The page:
Over time, the bootleggers would insert their own changes into the game. One such company, Hung Hsi Industries, would make a version of the game with a “rainbow” coloured logo, hence the name, and the sheer quantity of boards they would go on to produce would see it go on to become the one true Street Fighter bootleg. In fact, it’s speculated that there were likely more bootleg versions of Street Fighter II in local haunts than there were the real thing, which is a staggering thing to consider.
In Rainbow Edition, every character was absolutely broken beyond recognition: moves tracked across the screen in milliseconds, walk speeds were tuned up to absurd speeds, and of course, you could fill the entire screen with projectiles (which could be thrown in the air, if you felt inclined). Some tracked the opponent’s position, others flew across the screen like rockets, or in my case, two of them would bounce across the screen instead of one. And if all of that wasn’t enough, pressing the start button would immediately switch out your character for the next in the roster. It was an unbalanced mess, but it was fun in its own way.
However, the real kicker came not from any specific character change, but rather, something that laid beneath the surface. Hung Hsi turned up the game speed by about 25%.
James Goddard, a former community organiser for Capcom, and later development lead for Capcom USA, said this about the change in the fantastic Polygon article Street Fighter II: An Oral History:
“He picks Guile; I pick Zangief. I go to play, and oh my God, the game felt like it was underwater. […] I had just spent the last four to six hours playing Rainbow Edition at 25 percent speed increase, so Champ Edition felt like s**t. It was so slow. For the next two hours, I could not shake that. And it threw my timing off. […] It was just kind of this oh my God moment where I went, ‘The real threat of Rainbow Edition is not all the fireballs in the air and the craziness. The threat is the speed is addicting, and it changes everything.'”
Subsequent to this, Goddard championed a version of Street Fighter II that was similarly sped up, and even contained certain moves dragged straight from Rainbow Edition such as Ryu and Ken’s air hurricane kicks, Dhalsim’s teleport, Chun-Li’s double jump, and more. Capcom Japan hated what would become known as Hyper Fighting, thinking it was too fast, but fighting game fans the world over loved it. What was once solely the domain of bootleggers became Capcom certified.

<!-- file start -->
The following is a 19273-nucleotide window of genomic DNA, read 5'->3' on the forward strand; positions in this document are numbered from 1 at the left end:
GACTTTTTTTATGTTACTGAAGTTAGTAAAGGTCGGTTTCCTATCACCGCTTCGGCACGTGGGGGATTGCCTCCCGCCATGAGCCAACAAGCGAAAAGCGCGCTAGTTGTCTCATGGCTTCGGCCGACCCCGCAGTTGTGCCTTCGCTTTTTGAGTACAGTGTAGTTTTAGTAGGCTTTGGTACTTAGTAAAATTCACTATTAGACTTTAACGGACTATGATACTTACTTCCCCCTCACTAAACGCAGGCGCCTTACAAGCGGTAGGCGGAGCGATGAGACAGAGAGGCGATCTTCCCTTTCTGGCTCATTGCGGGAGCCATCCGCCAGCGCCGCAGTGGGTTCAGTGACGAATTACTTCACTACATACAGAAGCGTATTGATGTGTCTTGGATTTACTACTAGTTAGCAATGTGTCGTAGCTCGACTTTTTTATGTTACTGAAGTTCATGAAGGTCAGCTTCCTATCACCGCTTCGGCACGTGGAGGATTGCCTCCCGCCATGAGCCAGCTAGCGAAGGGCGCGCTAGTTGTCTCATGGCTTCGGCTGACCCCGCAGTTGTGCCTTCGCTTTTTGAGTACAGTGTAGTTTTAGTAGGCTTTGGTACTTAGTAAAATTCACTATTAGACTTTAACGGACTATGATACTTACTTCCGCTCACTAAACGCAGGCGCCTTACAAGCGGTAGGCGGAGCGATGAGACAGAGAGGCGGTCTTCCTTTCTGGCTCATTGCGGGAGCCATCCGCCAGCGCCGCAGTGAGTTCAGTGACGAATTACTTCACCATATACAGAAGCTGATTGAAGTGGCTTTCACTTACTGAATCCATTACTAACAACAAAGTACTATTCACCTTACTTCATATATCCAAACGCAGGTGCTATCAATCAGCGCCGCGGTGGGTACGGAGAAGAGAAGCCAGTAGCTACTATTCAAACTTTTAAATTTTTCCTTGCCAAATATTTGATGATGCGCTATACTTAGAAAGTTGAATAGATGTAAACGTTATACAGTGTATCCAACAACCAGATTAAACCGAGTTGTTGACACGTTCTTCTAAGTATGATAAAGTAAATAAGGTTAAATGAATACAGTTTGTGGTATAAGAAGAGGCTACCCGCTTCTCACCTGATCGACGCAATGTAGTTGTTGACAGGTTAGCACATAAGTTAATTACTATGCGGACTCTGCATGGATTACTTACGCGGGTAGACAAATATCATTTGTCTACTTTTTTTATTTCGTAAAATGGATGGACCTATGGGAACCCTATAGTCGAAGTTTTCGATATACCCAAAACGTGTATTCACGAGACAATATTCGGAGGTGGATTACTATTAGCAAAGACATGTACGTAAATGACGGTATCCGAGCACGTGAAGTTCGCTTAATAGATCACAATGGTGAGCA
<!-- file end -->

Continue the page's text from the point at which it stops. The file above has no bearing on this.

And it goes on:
It was a game speed that became standard for the series — up to and including its fifth main-line release in 2016 — and with Street Fighter being the reigning monarch of the genre, it created a halo effect that spread to every other franchise as well. People didn’t just adjust to the improved game speed, they preferred it. Moves were too fast to be reactable consistently, which put an emphasis on prediction as well as reaction. It was the gameplay dynamic that became the bedrock of the genre. From King of Fighters to Mortal Kombat and more, future fighting game releases would quite literally keep the pace that Hyper Fighting set — but without Rainbow Edition to pave the way, who knows where we’d be?
All in all, it’s somewhat amazing to think that one of the most iconoclastic releases in the fighting game genre apart from Street Fighter II itself came from an opportunistic Taiwanese developer that Capcom would sue into oblivion. However their legacy lives on, quietly revered by those in the know, but ultimately never officially credited nor acknowledged. Although Capcom had to chase them, as it turned out, Hung Hsi Industries was the hero that fighting games deserved.
From time to time, I still fire up the innocuously titled “Street Fighter II: Champion Edition (M5)” on my retro box to see that rainbow logo and relive those halcyon days at the fish & chip shop. It’s as dumb now as it ever was, but Zangief shoots flames from his feet, so there’s that.